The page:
...We live in a country where Americans assimilate corpses in their daily comings and goings. Dead blacks are a part of normal life here. Dying in ship hulls, tossed into the Atlantic, hanging from trees, beaten, shot in churches, gunned down by the police or warehoused in prisons: Historically, there is no quotidian without the enslaved, chained or dead black body to gaze upon or to hear about or to position a self against. When blacks become overwhelmed by our culture’s disorder and protest (ultimately to our own detriment, because protest gives the police justification to militarize, as they did in Ferguson), the wrongheaded question that is asked is, What kind of savages are we? Rather than, What kind of country do we live in?"

THE NEW YORK TIMES: ‘The Condition of Black Life Is One of Mourning’

girl.

a video.

starring the internet.


cold sweat.

a video.

starring tinashe.


money trees deuce.

a video.

from jay rock.


Monday, June 22, 2015

money over love.

starring bilal & kendrick lamar.



RAP BASEMENT: Bilal feat Kendrick Lamar Money Over Love

a moment of clarity.

words.

THE NEW YORK TIMES: Slavery’s Long Shadow

mood.


the pursuit of happiness.

FILE UNDER: an ongoing discussion/moment of clarity.

words. 

"Obama’s election in 2008 undoubtedly marked a milestone, one I never dreamed I’d live to see. I wrote at the time that it felt like morning in America.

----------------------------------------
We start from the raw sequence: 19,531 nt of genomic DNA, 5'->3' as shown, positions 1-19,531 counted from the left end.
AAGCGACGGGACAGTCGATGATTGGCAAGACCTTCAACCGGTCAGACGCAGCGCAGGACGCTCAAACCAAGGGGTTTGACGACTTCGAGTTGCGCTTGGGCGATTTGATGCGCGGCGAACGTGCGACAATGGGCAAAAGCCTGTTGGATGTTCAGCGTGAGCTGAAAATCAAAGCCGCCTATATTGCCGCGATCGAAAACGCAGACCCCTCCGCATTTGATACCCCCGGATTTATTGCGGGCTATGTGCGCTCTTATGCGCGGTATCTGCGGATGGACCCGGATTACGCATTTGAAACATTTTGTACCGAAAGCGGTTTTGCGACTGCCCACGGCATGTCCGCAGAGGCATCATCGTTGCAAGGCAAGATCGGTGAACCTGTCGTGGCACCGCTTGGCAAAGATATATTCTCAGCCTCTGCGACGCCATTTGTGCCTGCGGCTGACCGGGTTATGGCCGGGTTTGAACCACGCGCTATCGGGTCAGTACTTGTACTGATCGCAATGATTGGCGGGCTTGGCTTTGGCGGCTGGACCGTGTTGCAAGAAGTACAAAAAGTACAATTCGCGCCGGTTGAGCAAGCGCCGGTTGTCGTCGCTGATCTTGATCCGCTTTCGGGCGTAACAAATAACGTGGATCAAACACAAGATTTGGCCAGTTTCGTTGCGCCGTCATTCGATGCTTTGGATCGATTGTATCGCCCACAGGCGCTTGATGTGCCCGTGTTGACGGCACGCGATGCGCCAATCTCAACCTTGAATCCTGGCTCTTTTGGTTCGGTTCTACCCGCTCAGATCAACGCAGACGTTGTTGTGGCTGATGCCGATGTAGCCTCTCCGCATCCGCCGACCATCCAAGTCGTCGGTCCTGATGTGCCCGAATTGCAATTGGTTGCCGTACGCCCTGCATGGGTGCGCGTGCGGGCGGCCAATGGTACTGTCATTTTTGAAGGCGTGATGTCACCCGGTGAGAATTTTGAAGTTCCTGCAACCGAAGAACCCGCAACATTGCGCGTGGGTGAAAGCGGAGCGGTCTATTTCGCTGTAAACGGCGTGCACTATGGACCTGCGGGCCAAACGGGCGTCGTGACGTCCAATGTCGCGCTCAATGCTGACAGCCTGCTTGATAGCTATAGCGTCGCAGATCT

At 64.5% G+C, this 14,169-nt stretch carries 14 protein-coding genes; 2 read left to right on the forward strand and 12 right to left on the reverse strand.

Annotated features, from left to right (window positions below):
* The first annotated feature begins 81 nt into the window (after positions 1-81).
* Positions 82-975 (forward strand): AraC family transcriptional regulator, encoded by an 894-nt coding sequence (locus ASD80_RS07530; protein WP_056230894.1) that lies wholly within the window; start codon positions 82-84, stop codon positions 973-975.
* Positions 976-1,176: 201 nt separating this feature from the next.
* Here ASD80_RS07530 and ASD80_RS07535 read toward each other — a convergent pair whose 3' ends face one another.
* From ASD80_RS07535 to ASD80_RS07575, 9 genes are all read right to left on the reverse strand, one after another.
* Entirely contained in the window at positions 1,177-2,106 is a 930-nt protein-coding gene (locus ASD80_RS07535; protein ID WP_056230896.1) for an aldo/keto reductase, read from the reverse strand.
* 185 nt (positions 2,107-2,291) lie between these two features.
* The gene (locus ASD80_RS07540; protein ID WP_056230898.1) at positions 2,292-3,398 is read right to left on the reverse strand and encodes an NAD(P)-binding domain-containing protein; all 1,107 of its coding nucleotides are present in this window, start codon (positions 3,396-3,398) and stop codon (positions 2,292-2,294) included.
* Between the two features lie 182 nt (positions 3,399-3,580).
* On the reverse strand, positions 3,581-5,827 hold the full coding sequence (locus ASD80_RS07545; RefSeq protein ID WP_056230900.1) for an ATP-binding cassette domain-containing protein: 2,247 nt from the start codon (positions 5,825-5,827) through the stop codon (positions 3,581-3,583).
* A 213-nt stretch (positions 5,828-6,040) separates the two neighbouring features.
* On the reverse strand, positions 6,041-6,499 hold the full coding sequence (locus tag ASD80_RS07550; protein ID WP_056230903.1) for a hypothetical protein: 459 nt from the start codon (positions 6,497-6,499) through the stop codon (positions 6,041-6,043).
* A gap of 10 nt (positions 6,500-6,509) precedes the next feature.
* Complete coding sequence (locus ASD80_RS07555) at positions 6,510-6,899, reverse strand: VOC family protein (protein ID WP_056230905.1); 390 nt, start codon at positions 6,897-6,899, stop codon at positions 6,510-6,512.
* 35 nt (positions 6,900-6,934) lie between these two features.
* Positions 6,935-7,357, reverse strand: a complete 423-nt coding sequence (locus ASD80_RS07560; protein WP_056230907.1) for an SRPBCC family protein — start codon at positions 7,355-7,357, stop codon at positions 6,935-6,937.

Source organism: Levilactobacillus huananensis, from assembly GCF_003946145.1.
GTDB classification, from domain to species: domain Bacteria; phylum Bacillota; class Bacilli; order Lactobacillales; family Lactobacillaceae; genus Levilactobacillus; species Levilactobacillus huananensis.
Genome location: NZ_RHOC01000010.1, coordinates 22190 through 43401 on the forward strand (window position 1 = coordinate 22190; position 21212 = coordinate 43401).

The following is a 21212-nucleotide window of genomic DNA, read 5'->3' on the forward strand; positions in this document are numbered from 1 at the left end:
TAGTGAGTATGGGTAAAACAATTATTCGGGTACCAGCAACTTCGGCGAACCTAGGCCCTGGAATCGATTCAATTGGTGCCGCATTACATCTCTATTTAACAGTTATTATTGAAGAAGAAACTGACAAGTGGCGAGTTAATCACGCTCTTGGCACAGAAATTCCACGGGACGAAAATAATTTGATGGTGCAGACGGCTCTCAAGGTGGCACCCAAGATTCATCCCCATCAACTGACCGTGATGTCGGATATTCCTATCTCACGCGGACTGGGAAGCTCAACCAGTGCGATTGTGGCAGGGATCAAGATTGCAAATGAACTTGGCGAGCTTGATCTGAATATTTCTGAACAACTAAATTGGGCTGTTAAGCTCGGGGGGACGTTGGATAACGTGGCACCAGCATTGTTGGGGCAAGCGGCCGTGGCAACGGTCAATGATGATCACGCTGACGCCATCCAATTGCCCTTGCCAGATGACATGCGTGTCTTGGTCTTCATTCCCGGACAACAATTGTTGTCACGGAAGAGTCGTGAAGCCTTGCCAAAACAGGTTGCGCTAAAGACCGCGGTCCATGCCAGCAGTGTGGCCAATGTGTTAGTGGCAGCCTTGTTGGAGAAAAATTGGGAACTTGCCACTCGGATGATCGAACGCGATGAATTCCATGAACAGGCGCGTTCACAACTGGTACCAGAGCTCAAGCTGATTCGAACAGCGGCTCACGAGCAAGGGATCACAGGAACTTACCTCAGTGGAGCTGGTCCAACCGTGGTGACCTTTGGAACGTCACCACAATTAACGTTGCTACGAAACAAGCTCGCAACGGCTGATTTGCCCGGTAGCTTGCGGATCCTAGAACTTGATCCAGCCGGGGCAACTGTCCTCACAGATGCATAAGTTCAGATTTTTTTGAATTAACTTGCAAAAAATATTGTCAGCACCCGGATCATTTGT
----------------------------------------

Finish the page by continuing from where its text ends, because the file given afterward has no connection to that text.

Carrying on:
What I didn’t fully appreciate then was the extent to which the mere fact of a black family living in the White House would, at least in the short term, heighten racial anxieties and conflicts. I didn’t see that the spectacle of African Americans in power would apparently lead some whites to feel powerless, aggrieved and victimized.

In the long run, I’m an optimist. But a post-racial future will not just appear. There is urgent work to do.

...But we need to go beyond speeches and symbols. Law enforcement should subject white racist organizations to the same surveillance and scrutiny as groups devoted to jihad. Governments at all levels should enforce fair housing and employment laws as vigorously as they enforce the Patriot Act. Police departments and court systems must be compelled to administer justice equally — with African Americans, too, considered innocent until proven guilty.

Our society will end racism when it stops being racist. Not a minute sooner."

THE WASHINGTON POST: America will only end racism when it stops being racist

EARLIER:

guns & roses.  

growing pains.  

black. 

white. 

palace.

a video.

from tanlines.


under neon lights.

 starring the chemical brothers & st. vincent.



PITCHFORK: The Chemical Brothers and St. Vincent Team Up for "Under Neon Lights"

no sleeep.

starring janet jackson.



ROLLING STONE: Janet Jackson Promises 'No Sleeep' on Alluring New Single

goon.

starring tobias jesso jr.


Sunday, June 21, 2015

a moment of clarity.

with kanye west.



PITCHFORK: Kanye West Addresses Charleston Tragedy in New Freestyle

guns & roses.

an ongoing discussion/moment of clarity.